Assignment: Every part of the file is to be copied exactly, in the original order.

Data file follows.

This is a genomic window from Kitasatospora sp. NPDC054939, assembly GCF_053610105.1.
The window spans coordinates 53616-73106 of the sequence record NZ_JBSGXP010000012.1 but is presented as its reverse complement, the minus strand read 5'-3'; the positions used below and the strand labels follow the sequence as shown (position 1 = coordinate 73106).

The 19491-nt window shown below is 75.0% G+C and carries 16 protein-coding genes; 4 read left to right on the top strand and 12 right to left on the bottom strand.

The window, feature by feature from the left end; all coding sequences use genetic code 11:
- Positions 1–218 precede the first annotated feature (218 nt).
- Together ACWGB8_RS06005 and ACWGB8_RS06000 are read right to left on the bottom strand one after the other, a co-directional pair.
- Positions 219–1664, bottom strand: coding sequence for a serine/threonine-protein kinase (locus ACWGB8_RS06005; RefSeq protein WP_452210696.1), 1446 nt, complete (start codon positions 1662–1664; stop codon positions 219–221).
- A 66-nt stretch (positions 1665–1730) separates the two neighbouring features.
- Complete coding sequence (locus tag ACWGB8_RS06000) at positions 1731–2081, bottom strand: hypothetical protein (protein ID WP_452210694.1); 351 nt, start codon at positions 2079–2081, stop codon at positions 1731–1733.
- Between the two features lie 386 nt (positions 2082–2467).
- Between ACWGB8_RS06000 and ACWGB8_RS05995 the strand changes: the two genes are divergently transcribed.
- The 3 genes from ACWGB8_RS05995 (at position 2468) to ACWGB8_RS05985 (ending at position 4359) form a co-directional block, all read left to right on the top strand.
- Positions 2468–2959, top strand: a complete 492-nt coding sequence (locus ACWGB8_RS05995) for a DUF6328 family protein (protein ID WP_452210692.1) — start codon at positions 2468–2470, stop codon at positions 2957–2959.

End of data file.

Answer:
This is a genomic window from Kitasatospora sp. NPDC054939, assembly GCF_053610105.1.
The window spans coordinates 53616-73106 of the sequence record NZ_JBSGXP010000012.1 but is presented as its reverse complement, the minus strand read 5'-3'; the positions used below and the strand labels follow the sequence as shown (position 1 = coordinate 73106).

The 19491-nt window shown below is 75.0% G+C and carries 16 protein-coding genes; 4 read left to right on the top strand and 12 right to left on the bottom strand.

The window, feature by feature from the left end; all coding sequences use genetic code 11:
- Positions 1–218 precede the first annotated feature (218 nt).
- Together ACWGB8_RS06005 and ACWGB8_RS06000 are read right to left on the bottom strand one after the other, a co-directional pair.
- Positions 219–1664, bottom strand: coding sequence for a serine/threonine-protein kinase (locus ACWGB8_RS06005; RefSeq protein WP_452210696.1), 1446 nt, complete (start codon positions 1662–1664; stop codon positions 219–221).
- A 66-nt stretch (positions 1665–1730) separates the two neighbouring features.
- Complete coding sequence (locus tag ACWGB8_RS06000) at positions 1731–2081, bottom strand: hypothetical protein (protein ID WP_452210694.1); 351 nt, start codon at positions 2079–2081, stop codon at positions 1731–1733.
- Between the two features lie 386 nt (positions 2082–2467).
- Between ACWGB8_RS06000 and ACWGB8_RS05995 the strand changes: the two genes are divergently transcribed.
- The 3 genes from ACWGB8_RS05995 (at position 2468) to ACWGB8_RS05985 (ending at position 4359) form a co-directional block, all read left to right on the top strand.
- Positions 2468–2959, top strand: a complete 492-nt coding sequence (locus ACWGB8_RS05995) for a DUF6328 family protein (protein ID WP_452210692.1) — start codon at positions 2468–2470, stop codon at positions 2957–2959.